I used to be one of these women who feared a word. Not anymore. Maybe because of this book, and all the transparent denial within it.  I do get lonely. Sometimes capital L lonely. Used to be my lonely feelings were attached to a specific person. So, if I spent a great deal of time with someone and then we were separated, I’d feel lonely for them. Like a best girlfriend who went away, or a boyfriend after a break-up. That was before my mom died. As long as she was alive, I really never felt free floating loneliness because I knew I always had someone within reach. A witness to my daily thoughts, triumphs, sadnesses, boredom. laughter, tears, what’s for dinner. Someone to check in with. Someone who thinks what is on my mind at any given time is important and interesting. Someone to whom I can give everything that is in my heart and on my mind. Knowing that they are willing, because of trust and friendship and love, to share their personal self and all their intimacies. I guess I’m past the point of pretending, for whatever reasons I used to, that this is not what I want, what I need. I am willing to be strong enough to be vulnerable enough to be human.

Raw Writing · The Vault: best of Herkind.com · The Writing Life · Vancouver

The Vault: the best of herkind.com / An Ocean of Spilled Ink

Lately I’ve been wondering why I no longer keep a consistent journal.  I feel like I’ve lost the habit of putting pen to paper and sometimes I just want to write something down to remember it – a passing thought, a good sentence I may need in the future; to recount a fun night out or a good conversation, or to work out a worry. My iPhone notes app has 238 very small entries in it! Everything from grocery lists to rough drafts of articles, recipes, books I want, music I need, song lyrics, blog post drafts, quotes from authors at their readings, interview notes, etc. Most entries would have been expanded and expounded upon in my journal. Is technology making me a lazy writer… and thinker?

Then I remembered this:

Originally published March 20, 2006

In eight short days I leave Vancouver, where I have lived the last five and a half years, to return to home to Toronto. Well, it’s not so much going back as it is going toward (I thank my wise Uncle John for asking me to differentiate between the two). I’m going toward my future, toward what I have made peace with as the next part of my life, rather than the last half of it, as I had recently been stuck on thinking. I’m sure some people out there can identify with the dilemma of losing both parents, therefore having a viable via genetics end of life date. That thought immobilized me for the better part of last year.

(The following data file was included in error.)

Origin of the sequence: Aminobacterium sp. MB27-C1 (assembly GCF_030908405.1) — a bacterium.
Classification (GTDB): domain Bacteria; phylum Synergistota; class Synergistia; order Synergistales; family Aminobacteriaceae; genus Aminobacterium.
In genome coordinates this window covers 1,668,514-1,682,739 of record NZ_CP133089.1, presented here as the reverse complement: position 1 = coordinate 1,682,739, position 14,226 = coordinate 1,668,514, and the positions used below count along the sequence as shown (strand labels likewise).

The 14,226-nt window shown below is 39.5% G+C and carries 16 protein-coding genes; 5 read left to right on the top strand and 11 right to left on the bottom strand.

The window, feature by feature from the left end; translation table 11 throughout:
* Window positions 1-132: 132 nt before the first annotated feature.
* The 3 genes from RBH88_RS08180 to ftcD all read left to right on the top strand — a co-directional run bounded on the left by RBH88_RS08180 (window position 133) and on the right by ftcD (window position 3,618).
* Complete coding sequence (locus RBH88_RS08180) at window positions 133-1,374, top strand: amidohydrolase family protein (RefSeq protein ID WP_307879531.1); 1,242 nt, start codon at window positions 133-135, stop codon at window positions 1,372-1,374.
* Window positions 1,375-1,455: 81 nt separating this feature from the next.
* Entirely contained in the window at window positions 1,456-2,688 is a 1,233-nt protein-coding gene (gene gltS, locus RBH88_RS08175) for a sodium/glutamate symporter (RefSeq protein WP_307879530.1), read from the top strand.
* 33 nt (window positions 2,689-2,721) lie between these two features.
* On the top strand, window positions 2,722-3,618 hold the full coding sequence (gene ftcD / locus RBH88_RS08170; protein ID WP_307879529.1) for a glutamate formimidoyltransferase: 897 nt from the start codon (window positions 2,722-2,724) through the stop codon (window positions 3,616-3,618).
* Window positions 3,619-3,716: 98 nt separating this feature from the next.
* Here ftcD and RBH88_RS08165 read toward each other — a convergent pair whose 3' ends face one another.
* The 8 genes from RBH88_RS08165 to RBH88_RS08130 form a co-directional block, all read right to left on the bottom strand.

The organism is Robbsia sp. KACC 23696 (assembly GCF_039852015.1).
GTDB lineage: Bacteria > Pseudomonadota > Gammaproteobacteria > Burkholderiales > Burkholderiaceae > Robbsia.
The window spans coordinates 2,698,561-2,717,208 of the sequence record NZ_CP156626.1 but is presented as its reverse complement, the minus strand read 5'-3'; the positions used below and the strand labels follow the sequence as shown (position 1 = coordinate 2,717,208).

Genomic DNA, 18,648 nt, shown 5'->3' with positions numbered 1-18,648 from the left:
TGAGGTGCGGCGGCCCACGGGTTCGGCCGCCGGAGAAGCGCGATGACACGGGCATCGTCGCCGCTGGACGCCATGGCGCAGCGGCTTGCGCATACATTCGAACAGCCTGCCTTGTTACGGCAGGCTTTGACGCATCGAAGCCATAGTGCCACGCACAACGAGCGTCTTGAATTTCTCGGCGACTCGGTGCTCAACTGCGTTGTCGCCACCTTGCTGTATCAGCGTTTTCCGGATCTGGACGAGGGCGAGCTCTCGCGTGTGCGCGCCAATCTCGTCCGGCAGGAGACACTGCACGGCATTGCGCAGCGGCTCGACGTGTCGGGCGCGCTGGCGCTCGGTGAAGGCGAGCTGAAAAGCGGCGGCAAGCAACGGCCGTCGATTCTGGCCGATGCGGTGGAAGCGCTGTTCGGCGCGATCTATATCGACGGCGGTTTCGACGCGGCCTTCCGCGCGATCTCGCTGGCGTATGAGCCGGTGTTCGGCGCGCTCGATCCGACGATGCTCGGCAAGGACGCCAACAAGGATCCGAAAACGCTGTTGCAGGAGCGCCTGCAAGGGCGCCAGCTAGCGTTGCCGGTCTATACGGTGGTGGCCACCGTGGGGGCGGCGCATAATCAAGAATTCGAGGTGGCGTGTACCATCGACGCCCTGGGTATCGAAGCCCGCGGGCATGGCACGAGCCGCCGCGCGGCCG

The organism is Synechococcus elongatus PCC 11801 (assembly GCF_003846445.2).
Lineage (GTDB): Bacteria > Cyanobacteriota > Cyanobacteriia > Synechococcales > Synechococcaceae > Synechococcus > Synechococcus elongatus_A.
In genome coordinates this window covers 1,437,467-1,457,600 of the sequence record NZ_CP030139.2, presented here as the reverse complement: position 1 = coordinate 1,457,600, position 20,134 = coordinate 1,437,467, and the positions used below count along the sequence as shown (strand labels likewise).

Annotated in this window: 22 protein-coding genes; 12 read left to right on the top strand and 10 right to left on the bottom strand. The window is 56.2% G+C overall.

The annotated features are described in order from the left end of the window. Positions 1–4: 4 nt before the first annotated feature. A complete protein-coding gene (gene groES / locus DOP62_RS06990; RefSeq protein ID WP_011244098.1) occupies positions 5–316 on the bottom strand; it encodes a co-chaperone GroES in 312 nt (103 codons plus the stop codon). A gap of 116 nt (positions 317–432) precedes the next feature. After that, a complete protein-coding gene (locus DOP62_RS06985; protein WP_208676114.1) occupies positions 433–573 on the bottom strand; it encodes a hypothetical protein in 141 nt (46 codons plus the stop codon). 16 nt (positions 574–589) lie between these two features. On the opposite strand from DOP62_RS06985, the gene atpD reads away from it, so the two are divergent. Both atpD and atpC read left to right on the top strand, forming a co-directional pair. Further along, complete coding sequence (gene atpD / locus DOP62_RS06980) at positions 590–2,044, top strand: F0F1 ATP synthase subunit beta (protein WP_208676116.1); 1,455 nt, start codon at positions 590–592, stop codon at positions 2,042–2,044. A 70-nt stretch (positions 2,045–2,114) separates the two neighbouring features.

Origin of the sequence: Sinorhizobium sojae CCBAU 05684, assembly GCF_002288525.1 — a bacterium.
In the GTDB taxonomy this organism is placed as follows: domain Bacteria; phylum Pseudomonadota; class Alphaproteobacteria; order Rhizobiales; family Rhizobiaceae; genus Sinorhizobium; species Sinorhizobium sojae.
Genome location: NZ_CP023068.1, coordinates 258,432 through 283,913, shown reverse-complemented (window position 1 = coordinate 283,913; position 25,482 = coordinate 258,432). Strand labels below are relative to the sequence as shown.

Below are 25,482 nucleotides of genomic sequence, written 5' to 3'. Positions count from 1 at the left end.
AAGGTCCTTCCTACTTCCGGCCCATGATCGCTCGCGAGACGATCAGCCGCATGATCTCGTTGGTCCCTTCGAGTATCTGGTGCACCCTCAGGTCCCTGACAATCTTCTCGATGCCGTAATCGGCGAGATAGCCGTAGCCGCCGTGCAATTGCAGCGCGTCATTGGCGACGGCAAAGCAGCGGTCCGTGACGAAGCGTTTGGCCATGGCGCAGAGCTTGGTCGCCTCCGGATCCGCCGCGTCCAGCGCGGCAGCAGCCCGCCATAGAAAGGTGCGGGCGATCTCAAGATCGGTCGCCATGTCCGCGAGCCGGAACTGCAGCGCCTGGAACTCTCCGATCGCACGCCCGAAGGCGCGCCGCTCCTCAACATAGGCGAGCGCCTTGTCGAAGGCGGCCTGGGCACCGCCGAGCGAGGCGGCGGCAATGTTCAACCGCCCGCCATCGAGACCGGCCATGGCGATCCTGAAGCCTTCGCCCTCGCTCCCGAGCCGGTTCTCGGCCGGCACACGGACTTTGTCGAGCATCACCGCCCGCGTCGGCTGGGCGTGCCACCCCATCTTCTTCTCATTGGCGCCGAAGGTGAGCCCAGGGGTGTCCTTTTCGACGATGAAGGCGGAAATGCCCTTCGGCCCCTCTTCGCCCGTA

But… now that I’m on the move again, it’s time to truly relieve myself of the past. So, I’ve made what I’ve learned is a controversial decision to get rid of a lifetime of journals filled with a good deal of stuff I have moved beyond. After much thought, soul searching, double checking and some stomach churning anxiety, I see no real need to continue lugging The Vault around. Good thing too because movers charge by the pound and a lifetime of paper weighs A LOT!

There’s just one tiny problem. It’s impossible to open The Vault without actually reading and noticing what’s in there. Impossible to cut up paper with eyes closed. I have to wonder why I left it til the last week to crack. Day One only released a mere five journals out of about one hundred!

a few journals
Now, The Vault is a trunk full of not just journals since about 13 years of age, but day timers for about 20 years in a row (wherein I wrote everything I did and everything I thought to minute detail), photos, letters and emails received and sent to family, friends, boyfriends, hopeful boyfriends, ex boyfriends (torturous)! The Vault also contains my juvenilia and other younger writing (which will not be pitched).I made a few mistakes with The Vault today:1) I read some of those crushing, vulnerable, even pathetic emails and letters;2) I read but one journal passage (1985 I think) which defined my life with men, then and up until far too recently (but hopefully not going forward);

3) I opened up some letters from my much missed dead mother written in 1981, the first time I left home to move West. The letters reveal our lifelong closeness and inability to live apart. What a joy to see her handwriting, evidence of her life; and read the words, evidence of her love; but Oh what heartbreak to be smacked hard again with the reality of her loss.

Result – a pool of tears onto an ocean of spilled ink.

It’s good to cry though. So they say. I was just trying to save it up for my last walk around the Seawall, behind sunglasses and away from everything, released and lost into the vast Pacific.

Try as I might to look at this move as just another day in my life, it’s really so very much more than that. The need to purge – to not lug the life back that I brought here – is large.

Next week my pal Steph and I are gonna burn all this paper. Cutting it up is just the dress rehearsal. People have been advising me not to do it, but I crave, and am fully ready, for a life unfettered by the past. From now on, what is in my head and in my heart, and on the legitimate writing page is what will be remembered.